Th(i)nkful: a determined choice to download grace/strength from the Lord to think thanks about every circumstance in my life and to express that thanks orally or in a written form.
So…practically what does that really look like?
30,000 Feet Up
In counseling we are taught a principle to use when helping someone who is, as we say, “lost in Manhattan.” They’re in a maze of tall troubles; they spin around disoriented, feeling lost and hopeless. How can we help them?
It is called getting them “30,000 feet up.” Imagine yourself pulling them up to 30,000 feet and then looking down at their problem – viewing things, you might say, from God’s viewpoint. The giants are now small. You can look down on streets and see the main roads out of the city.
Getting a better and higher perspective on what really matters can be the key that gives hope and helps us cope. What is the big, big picture? We were born, we live, and we will die. What is going to really matter in the long run? Will it matter 100 years from now? And for all the darkness in the city of my life, where are the lights? Where are the signposts? Who put them there for me, and how can I tell Him “thank you?”
I stumbled over the th(i)nkful concept while going through a difficult time in my life. I knew from scripture that I was to give thanks in every circumstance, but I was hard-put to do just that. As I studied out the etymology of the word thanks, I discovered that it came from the ancient root word tong which meant to think/ feel. Expressing thanks is based on 1) stopping, 2) reflecting on your circumstances, and 3) choosing a positive thing on which to focus. Thank comes after think. Expressing thanks doesn’t just happen naturally, and especially not when times are hard.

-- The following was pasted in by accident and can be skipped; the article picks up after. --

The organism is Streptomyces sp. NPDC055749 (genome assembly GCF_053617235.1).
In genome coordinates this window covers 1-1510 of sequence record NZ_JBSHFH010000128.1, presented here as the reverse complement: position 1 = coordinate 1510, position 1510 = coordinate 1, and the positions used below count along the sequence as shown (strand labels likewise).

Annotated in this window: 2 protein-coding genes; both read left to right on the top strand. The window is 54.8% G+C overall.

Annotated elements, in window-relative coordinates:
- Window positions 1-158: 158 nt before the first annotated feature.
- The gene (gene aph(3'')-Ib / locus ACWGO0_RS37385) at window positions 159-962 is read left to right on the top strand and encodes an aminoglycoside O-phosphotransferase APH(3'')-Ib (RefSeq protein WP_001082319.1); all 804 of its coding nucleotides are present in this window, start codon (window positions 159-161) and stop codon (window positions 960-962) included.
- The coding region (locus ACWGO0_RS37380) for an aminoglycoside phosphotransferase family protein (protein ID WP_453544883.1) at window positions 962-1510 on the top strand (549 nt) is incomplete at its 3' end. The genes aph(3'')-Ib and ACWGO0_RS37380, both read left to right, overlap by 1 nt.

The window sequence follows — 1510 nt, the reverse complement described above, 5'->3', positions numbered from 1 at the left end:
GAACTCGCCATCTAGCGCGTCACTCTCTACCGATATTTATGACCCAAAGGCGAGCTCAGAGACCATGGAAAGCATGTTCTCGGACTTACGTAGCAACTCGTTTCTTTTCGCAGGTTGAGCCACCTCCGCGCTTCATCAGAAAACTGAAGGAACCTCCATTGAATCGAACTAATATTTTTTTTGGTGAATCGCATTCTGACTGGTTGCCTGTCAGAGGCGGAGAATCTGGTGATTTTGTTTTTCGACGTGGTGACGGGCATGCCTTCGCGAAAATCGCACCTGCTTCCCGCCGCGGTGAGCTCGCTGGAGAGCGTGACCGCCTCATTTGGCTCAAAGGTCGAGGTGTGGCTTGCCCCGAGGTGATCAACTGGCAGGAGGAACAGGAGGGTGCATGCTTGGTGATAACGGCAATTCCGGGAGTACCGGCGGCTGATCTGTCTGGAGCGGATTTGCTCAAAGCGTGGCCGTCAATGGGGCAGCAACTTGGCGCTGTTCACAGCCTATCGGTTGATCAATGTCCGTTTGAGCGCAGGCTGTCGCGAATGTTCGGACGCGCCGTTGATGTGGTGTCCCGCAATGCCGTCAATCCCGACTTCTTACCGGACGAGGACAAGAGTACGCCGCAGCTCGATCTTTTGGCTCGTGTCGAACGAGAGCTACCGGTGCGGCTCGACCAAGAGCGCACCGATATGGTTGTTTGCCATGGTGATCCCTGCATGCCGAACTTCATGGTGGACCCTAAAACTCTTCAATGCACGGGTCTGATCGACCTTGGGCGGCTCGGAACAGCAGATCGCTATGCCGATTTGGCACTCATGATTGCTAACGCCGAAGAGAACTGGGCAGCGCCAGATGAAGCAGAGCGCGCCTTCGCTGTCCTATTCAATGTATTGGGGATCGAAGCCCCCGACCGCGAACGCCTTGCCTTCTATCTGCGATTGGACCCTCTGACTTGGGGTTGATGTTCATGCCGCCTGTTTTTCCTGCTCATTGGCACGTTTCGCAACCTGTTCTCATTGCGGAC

So th(i)nkful was created to encourage us all to forge a life-pattern of repeatedly stopping, thinking, choosing the good, and expressing our thankfulness for, and our thankfulness to … the One who is the source of every good and perfect gift (James 1:17).
This life-pattern is being th(i)nkful, first thinking, then choosing the good, then giving thanks. Expressing the thankful thoughts, either orally or writing them down, enforces the brain neuron pathway. Every time you push yourself to be th(i)nkful you secure that brain pattern a little bit more. You choose to focus on the things you can give thanks for. You also need to give the gift of your gratitude to the One who deserves it. We are thankful to, not just thankful for.
- I have a brain that allows me to think
- Phil. 4:13 promises me strength to obey God when He asks me to give thanks always
- the blessings that follow gratitude, like peace, contentment
- discovering joys and pleasure that I take for granted, like when pain goes away
- th(i)nkful journals that allow me to record my thankful thoughts
- reading the journals later remind me to continue to think thanks in the present
- focusing on my blessings, minimizes my difficulties
I choose to focus on the silhouette in this picture. Daming Lake, Jinan, China